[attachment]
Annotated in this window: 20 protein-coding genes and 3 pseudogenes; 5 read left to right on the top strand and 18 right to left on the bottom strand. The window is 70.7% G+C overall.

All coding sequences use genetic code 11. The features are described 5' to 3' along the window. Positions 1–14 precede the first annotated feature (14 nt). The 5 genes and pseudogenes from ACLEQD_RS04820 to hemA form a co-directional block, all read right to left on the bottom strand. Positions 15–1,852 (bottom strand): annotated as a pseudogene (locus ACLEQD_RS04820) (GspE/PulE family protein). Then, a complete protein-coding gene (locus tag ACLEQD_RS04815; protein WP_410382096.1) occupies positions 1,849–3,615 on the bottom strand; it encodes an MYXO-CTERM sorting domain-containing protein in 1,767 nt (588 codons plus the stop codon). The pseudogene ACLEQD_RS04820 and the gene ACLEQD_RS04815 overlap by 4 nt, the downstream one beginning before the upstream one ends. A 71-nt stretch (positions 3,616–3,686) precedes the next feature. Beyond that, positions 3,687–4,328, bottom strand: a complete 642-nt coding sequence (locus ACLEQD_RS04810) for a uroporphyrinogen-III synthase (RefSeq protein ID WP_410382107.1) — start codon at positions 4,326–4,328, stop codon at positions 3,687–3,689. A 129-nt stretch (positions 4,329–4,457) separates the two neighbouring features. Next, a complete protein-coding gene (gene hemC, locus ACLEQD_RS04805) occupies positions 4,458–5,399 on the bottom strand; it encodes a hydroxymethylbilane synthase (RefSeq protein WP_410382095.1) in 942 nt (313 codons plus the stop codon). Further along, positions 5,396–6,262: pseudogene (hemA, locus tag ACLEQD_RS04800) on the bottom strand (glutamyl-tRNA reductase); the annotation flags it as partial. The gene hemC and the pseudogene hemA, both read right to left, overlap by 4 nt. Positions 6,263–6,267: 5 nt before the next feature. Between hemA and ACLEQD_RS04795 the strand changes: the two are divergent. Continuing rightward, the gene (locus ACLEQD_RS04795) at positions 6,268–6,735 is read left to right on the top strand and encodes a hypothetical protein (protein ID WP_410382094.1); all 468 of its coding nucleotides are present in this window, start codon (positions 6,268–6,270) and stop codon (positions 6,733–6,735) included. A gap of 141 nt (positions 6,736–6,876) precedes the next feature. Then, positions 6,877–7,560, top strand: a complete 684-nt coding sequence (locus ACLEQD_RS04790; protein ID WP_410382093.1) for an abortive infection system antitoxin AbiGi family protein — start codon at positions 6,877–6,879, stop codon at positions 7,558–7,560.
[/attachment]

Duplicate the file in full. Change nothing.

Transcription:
Annotated in this window: 20 protein-coding genes and 3 pseudogenes; 5 read left to right on the top strand and 18 right to left on the bottom strand. The window is 70.7% G+C overall.

All coding sequences use genetic code 11. The features are described 5' to 3' along the window. Positions 1–14 precede the first annotated feature (14 nt). The 5 genes and pseudogenes from ACLEQD_RS04820 to hemA form a co-directional block, all read right to left on the bottom strand. Positions 15–1,852 (bottom strand): annotated as a pseudogene (locus ACLEQD_RS04820) (GspE/PulE family protein). Then, a complete protein-coding gene (locus tag ACLEQD_RS04815; protein WP_410382096.1) occupies positions 1,849–3,615 on the bottom strand; it encodes an MYXO-CTERM sorting domain-containing protein in 1,767 nt (588 codons plus the stop codon). The pseudogene ACLEQD_RS04820 and the gene ACLEQD_RS04815 overlap by 4 nt, the downstream one beginning before the upstream one ends. A 71-nt stretch (positions 3,616–3,686) precedes the next feature. Beyond that, positions 3,687–4,328, bottom strand: a complete 642-nt coding sequence (locus ACLEQD_RS04810) for a uroporphyrinogen-III synthase (RefSeq protein ID WP_410382107.1) — start codon at positions 4,326–4,328, stop codon at positions 3,687–3,689. A 129-nt stretch (positions 4,329–4,457) separates the two neighbouring features. Next, a complete protein-coding gene (gene hemC, locus ACLEQD_RS04805) occupies positions 4,458–5,399 on the bottom strand; it encodes a hydroxymethylbilane synthase (RefSeq protein WP_410382095.1) in 942 nt (313 codons plus the stop codon). Further along, positions 5,396–6,262: pseudogene (hemA, locus tag ACLEQD_RS04800) on the bottom strand (glutamyl-tRNA reductase); the annotation flags it as partial. The gene hemC and the pseudogene hemA, both read right to left, overlap by 4 nt. Positions 6,263–6,267: 5 nt before the next feature. Between hemA and ACLEQD_RS04795 the strand changes: the two are divergent. Continuing rightward, the gene (locus ACLEQD_RS04795) at positions 6,268–6,735 is read left to right on the top strand and encodes a hypothetical protein (protein ID WP_410382094.1); all 468 of its coding nucleotides are present in this window, start codon (positions 6,268–6,270) and stop codon (positions 6,733–6,735) included. A gap of 141 nt (positions 6,736–6,876) precedes the next feature. Then, positions 6,877–7,560, top strand: a complete 684-nt coding sequence (locus ACLEQD_RS04790; protein ID WP_410382093.1) for an abortive infection system antitoxin AbiGi family protein — start codon at positions 6,877–6,879, stop codon at positions 7,558–7,560.